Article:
Curses: Actually when I was living in NYC, I was only wearing all black, but when I got to Berlin I changed because everyone all looked like they were in a techno goth uniform. I get it, the sun goes down at 4pm in winter and the summer lasts two months but those summers, I think that’s what makes everyone move to Berlin. You visit for a weekend in July, get toasty at some open air event and realize you belong in this city and then winter comes and you wait, and wait, until the summer returns.

Chinaski: You’ve told me that you’re working on a new album. I’m curious. I liked Romantic Fiction very much. It was clearly the vision of an artist who know’s exactly who he is. What’s your new album gonna sound like?

Curses: Thank you my friend. Since launching the live show, my friend Dame Bonnet plays bass, so the new album has a lot of music that we have written together while either on the road or jamming in rehearsals. The sound is still very dark disco and wave driven, but less club and more song oriented. The next album is more personal lyric-wise, and Dame Bonnet’s bass really drives many songs as a backbone energy.

Chinaski: What’s the instrument you never learned to play but always wished you had and why?

Curses: Being able to properly play the theremin would be an awesome party trick. My music professor in college, Bob Bielecki was an absolute wizard. I remember he helped me build a midi-controllable theremin with Max/Msp. Eek. Is my inner geek shining through? Well, it was awesome… I wish I still had this theremin. You could load up a vocal sample and control the pitch and granular direction of it by waving your hand.

Chinaski: Do you follow any technique for writing lyrics? On our new single "Forever" I always had the feeling that you got yourself into a certain mood to perform, to help the words come.

Curses: I know many artists tend to set aside time strictly to lyrics. I have some friends that write the lyrics as poetry before even hearing any music and then apply that to the song… I personally take more of a spontaneous intuitive approach. I will listen to the instrumental music for days, and let it resonate with me, singing the first melodies that come to mind, speaking gibberish, no real words at all really. Then, I'll go back, listen to what I’ve recorded and turn the gibberish into real lyrics. Most of the time I dont even know what the meaning of the lyrics are about until way way later. They eventually match an emotion or occurrence that clicks and makes sense to me down the line. This happened with our song "Forever". I had visions of kinetic late night clubbing mixed with the calming of a significant others presence once you’re together at home. Losing sense of time and self and being lost and found, together.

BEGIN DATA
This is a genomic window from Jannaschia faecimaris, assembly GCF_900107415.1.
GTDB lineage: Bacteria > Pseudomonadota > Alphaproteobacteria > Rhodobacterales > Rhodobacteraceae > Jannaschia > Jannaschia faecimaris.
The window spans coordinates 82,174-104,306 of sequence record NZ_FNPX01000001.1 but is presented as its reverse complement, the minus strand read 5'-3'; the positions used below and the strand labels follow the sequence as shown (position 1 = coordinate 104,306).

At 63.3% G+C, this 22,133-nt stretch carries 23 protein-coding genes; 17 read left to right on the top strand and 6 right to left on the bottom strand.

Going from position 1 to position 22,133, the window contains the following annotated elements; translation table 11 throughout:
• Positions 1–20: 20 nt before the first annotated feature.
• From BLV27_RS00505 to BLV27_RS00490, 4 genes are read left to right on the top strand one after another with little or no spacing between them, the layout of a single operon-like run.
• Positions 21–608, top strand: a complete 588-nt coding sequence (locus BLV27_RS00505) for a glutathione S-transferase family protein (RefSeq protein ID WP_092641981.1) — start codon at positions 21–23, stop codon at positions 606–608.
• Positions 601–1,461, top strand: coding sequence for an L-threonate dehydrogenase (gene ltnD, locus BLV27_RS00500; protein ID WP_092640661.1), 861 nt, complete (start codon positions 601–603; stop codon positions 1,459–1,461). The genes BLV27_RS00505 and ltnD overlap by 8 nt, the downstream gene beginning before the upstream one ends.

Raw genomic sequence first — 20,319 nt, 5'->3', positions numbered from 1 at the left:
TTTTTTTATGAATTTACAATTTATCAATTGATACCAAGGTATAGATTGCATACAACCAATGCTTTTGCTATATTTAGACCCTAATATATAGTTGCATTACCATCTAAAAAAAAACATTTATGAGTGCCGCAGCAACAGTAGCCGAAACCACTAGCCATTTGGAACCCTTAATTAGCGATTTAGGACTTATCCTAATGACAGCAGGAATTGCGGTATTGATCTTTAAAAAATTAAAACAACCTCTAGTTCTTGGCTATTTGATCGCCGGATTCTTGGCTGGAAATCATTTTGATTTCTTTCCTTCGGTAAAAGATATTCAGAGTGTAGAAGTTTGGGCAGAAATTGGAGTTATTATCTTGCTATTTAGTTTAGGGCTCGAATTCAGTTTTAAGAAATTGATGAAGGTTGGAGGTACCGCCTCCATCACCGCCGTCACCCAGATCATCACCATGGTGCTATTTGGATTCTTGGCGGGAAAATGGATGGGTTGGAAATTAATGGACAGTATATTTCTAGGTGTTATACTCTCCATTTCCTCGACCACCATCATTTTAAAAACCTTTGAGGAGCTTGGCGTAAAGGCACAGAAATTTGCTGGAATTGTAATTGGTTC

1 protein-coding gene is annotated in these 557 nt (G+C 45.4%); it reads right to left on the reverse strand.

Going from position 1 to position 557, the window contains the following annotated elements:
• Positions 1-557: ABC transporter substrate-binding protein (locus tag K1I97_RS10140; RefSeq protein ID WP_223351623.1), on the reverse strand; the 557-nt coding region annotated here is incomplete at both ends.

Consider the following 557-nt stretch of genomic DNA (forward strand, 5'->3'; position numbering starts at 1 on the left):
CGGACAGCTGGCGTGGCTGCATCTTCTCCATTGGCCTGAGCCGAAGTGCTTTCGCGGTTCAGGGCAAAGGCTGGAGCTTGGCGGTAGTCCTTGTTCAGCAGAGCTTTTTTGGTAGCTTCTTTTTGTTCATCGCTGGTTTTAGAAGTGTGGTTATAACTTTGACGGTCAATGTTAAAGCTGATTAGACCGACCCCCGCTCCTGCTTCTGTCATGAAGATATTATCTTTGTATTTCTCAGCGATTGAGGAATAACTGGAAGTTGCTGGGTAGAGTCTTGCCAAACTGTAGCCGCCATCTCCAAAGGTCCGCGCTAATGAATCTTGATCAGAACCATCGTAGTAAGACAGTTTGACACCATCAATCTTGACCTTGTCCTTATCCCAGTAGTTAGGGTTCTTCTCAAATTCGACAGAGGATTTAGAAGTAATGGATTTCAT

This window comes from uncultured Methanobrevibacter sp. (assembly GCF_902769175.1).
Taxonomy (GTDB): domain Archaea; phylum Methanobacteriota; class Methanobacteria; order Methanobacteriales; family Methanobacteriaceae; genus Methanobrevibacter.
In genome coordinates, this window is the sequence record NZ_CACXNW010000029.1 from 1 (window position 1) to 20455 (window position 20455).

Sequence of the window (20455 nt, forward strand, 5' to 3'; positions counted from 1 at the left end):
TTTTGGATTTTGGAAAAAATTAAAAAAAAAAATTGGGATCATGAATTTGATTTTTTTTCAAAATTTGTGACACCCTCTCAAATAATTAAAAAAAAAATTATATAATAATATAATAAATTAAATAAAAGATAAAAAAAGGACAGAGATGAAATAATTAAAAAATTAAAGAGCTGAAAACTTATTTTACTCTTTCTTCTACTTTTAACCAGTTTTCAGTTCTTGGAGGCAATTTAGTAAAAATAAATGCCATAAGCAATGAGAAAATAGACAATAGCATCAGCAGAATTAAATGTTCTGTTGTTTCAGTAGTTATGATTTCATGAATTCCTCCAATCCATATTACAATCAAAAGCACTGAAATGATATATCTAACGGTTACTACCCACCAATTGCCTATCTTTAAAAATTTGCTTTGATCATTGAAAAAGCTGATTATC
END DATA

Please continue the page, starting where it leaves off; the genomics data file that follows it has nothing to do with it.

Chinaski: Do you have a style icon? And what’s your clothes size? I want to borrow some clothes from you 🙂

Curses: I definitely have a few. Besides being very into deadstock military and workwear attire. I guess Gene Vincent in leather is pretty iconic. We should work on some matching outfits for our first live performance together. Double leather? Or maybe matching painter suits?

Chinaski: When I went to New York you gave me so much advice for places to visit and food to try. Do you miss New York?

Curses: I meannnnnnn, the food in NYC is THE BEST. Growing up there is something that sticks with you forever, but I don't really miss living there so much. I miss my family, friends and the food, but I can’t handle the chaotic lifestyle anymore. After moving to Berlin I found myself attracted to a more relaxed and slow-paced life. Sure you can find a party at any time of day in Berlin, but there is this other side of tranquility and calm that I really enjoy after spending most of my weekends in loud clubs.

Chinaski: Do u have any type of ritual when you come home from tour, to bring yourself back down to earth?

Curses: Well, me and my girlfriend are obsessed with true crime documentaries but maybe everyone is also hooked on this trend at the moment. I would love to make the soundtrack to one. Think Tangerine Dream vibes on top of some true crime doc. slick win.